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A compelling story of desperation and temptation from the bestselling author of Secret Society and Diary of a Mistress.
LIKE MOTHER, LIKE DAUGHTER?
After her big brother Curtis is gunned down in the streets of Brooklyn, Angel’s family crumbles. Her grief-stricken mother turns to heroin, leaving Angel to care for her younger brother and sister. And no one sees what her mother’s boyfriend does to Angel behind closed doors.
Desperate for the food and clothes they need, Angel looks for anything or anyone to help. But at fifteen, her options for legal employment are few. As a last resort, she turns to her brother’s best friend, Antoine, who gets her a job at a strip club. It’s only supposed to be for a while, and Angel is determined she won’t fall victim to the streets like her mother. But the fast life has its temptations—and a magical ability to make you forget.
Miasha’s deeply personal bestselling novel rings with authenticity and “sheds a bright light” (Danielle Santiago, #1 bestselling author of Grindin’ and Little Ghetto Girl ) in the dead-end world of addiction.
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Miasha is the author of nine novels, including Secret Society and the Essence bestseller Mommy's Angel. She and her family reside outside Atlanta, Georgia. For more information, visit her website at Miasha.comExcerpt. © Reprinted by permission. All rights reserved.:
Chapter One: R.I.P Curtis
Stop playin'! Wet my hair and see what I do!" I yelled. Jamal was supposed to be washing his mom's car but he kept pointing that damn water hose in my direction, trying to mess up my jump.
"Aww, shut up, Angel! You ain't goin' do shit!" Jamal said, pointing the water at me again.
"MOM!" I yelled across the street. "Tell Jamal to leave me alone 'fore I hurt 'im!"
"Jamal, don't make me come down off these steps," my mom said with a smile on her face. "You can mess with anybody you want, but when it come to my kids, I'll beat ya ass."
"I ain't doin' nothin', Ms. Carmina," Jamal lied. "Ya daughter just mad 'cause she can't jump. She tryna find somebody to blame."
"Oh, please! I can jump!" I shouted. "You keep squirtin' me with that water and..." Just then Jamal pointed the hose at me again and water got in my mouth. That was it. I spit the water out in disgust and ran toward Jamal. He dropped the hose and took off. When I caught up to him halfway down the block, I slapped the shit out of him.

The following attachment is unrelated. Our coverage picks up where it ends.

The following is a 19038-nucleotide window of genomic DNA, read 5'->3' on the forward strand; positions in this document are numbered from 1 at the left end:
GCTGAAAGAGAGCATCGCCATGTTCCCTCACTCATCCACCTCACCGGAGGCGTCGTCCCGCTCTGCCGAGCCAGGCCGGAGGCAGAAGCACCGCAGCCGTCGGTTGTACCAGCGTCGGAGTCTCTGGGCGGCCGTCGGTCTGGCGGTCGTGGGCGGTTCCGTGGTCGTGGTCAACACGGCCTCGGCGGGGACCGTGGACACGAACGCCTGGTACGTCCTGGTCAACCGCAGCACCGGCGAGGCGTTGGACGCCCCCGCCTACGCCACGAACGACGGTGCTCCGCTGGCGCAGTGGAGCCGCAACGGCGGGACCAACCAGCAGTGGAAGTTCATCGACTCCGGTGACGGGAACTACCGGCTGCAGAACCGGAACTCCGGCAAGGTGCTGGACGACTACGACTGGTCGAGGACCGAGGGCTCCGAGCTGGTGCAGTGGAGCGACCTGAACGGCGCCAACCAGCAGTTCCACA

"Ahh shit! You heavy-handed!"
"Ha! Ha!" I laughed as I turned to walk back up the street. "Now, spray me with that water again!" I threatened.
The next thing I knew, Jamal had come up behind me and tried to put me in a chicken wing. I went wild on him, making it hard for him to restrain me. All the while he was getting his feels. But it was cool because I liked Jamal. He was cute, so he got a pass.
It was a typical summer evening. The sun had just gone down so it wasn't too hot. I was outside playing double Dutch with my friends, Shannon, Kim, Kiana, and Marie. My little sister Naja was riding her bike up and down the sidewalk. My mom was sitting on the stoop, braiding my baby brother Kindle's hair as he sat in her lap. Some guys had stapled a crate to the light pole, and they were using the corner as a basketball court. The little kids two doors down were playing red light, green light. Everybody was out.
I ran back up the street to get my jump, and my mom wasn't on the stoop no more. My baby brother was in his playpen on the porch, and my mom was in the rope.
"I'm comin' in, Mom," I said as I positioned myself to jump in the rope, counting to three in my head.
"No. I'm takin' ya jump," my mom said. "They was goin' gyp you."
With that said, I didn't jump in. I stood on the side and waited for my mom to finish. I needed her to get far so I wouldn't have to get the ends. I hoped she beat Kim and Marie, especially since they tried to be slick and gyp me. My mom missed on her walksies.